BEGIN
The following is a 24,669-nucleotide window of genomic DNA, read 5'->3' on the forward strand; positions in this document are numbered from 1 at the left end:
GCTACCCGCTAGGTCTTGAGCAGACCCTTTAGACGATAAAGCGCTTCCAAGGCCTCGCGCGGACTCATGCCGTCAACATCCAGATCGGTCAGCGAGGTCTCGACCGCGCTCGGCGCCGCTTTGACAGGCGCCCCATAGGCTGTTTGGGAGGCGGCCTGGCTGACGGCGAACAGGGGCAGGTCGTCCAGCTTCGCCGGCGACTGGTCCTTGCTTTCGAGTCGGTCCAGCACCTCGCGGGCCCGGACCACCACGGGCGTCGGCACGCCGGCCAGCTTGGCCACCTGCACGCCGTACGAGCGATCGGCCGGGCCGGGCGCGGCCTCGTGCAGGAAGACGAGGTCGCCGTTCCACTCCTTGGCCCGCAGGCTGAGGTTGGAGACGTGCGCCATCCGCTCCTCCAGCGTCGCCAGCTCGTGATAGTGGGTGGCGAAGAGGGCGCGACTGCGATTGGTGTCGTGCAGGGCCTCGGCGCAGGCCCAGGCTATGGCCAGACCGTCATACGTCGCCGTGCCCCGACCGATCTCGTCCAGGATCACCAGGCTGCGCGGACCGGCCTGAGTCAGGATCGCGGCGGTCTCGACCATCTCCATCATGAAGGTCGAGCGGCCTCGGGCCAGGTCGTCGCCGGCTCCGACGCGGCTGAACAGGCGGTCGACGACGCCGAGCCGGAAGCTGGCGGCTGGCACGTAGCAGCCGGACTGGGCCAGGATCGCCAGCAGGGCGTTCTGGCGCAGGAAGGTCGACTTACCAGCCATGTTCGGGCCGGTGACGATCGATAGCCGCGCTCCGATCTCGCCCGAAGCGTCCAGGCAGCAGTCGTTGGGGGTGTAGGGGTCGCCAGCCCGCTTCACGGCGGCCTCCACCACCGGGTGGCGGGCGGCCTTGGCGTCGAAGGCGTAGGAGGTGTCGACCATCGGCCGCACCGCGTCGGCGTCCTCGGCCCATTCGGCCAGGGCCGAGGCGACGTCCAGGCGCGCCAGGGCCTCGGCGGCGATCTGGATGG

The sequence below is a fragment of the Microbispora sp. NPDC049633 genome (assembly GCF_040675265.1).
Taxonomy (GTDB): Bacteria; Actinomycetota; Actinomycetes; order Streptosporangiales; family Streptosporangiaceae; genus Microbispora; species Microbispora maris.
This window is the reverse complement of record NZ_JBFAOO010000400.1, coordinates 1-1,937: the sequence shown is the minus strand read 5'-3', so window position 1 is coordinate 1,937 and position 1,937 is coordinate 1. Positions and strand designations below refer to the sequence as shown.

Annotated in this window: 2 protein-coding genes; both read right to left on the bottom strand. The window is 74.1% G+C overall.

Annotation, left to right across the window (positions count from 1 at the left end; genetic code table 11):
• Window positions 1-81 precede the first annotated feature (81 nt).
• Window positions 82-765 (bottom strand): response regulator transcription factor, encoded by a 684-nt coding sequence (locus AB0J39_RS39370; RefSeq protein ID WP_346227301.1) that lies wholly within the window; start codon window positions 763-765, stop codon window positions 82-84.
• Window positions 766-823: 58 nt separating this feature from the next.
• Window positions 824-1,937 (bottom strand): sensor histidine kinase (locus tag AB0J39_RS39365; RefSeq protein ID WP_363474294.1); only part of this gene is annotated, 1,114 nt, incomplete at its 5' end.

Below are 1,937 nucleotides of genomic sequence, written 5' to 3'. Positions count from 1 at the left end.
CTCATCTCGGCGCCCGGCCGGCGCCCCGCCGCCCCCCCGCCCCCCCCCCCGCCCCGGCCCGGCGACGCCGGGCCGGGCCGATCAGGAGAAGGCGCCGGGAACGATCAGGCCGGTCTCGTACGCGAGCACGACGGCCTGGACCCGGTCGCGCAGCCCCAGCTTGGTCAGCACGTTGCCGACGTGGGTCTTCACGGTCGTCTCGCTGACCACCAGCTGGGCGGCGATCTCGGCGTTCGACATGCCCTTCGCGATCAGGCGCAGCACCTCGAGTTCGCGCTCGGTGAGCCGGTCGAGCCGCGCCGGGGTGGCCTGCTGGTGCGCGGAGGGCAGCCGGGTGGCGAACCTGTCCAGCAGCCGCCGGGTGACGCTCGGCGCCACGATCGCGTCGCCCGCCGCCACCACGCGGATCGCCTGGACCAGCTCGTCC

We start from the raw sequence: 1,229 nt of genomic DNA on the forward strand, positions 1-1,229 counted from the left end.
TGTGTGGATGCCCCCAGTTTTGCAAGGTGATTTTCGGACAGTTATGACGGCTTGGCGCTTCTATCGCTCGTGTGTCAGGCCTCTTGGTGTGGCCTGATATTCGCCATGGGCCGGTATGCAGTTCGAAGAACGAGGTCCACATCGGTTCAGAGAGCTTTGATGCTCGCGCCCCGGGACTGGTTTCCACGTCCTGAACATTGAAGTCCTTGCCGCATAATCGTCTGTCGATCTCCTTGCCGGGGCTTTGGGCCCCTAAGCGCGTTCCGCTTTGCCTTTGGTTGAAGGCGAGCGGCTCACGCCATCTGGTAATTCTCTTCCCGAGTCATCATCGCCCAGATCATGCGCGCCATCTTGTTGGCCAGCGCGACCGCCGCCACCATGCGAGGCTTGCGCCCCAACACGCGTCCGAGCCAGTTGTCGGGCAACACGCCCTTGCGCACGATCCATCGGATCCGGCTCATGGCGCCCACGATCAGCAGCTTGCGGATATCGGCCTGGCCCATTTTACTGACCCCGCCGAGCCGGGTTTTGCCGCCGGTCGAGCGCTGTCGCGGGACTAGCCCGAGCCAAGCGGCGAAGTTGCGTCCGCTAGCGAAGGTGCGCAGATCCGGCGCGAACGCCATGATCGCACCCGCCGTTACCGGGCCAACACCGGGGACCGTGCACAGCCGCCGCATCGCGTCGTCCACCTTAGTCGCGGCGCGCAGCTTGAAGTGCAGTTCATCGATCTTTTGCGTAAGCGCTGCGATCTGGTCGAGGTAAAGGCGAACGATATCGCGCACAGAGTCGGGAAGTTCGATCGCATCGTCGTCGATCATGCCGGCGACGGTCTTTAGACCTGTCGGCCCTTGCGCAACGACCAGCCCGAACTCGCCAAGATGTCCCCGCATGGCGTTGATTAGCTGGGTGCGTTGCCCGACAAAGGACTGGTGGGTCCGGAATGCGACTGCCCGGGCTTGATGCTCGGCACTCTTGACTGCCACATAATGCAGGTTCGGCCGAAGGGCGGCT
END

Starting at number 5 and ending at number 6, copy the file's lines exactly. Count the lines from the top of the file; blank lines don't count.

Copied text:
This window is the reverse complement of record NZ_JBFAOO010000400.1, coordinates 1-1,937: the sequence shown is the minus strand read 5'-3', so window position 1 is coordinate 1,937 and position 1,937 is coordinate 1. Positions and strand designations below refer to the sequence as shown.

Annotated in this window: 2 protein-coding genes; both read right to left on the bottom strand. The window is 74.1% G+C overall.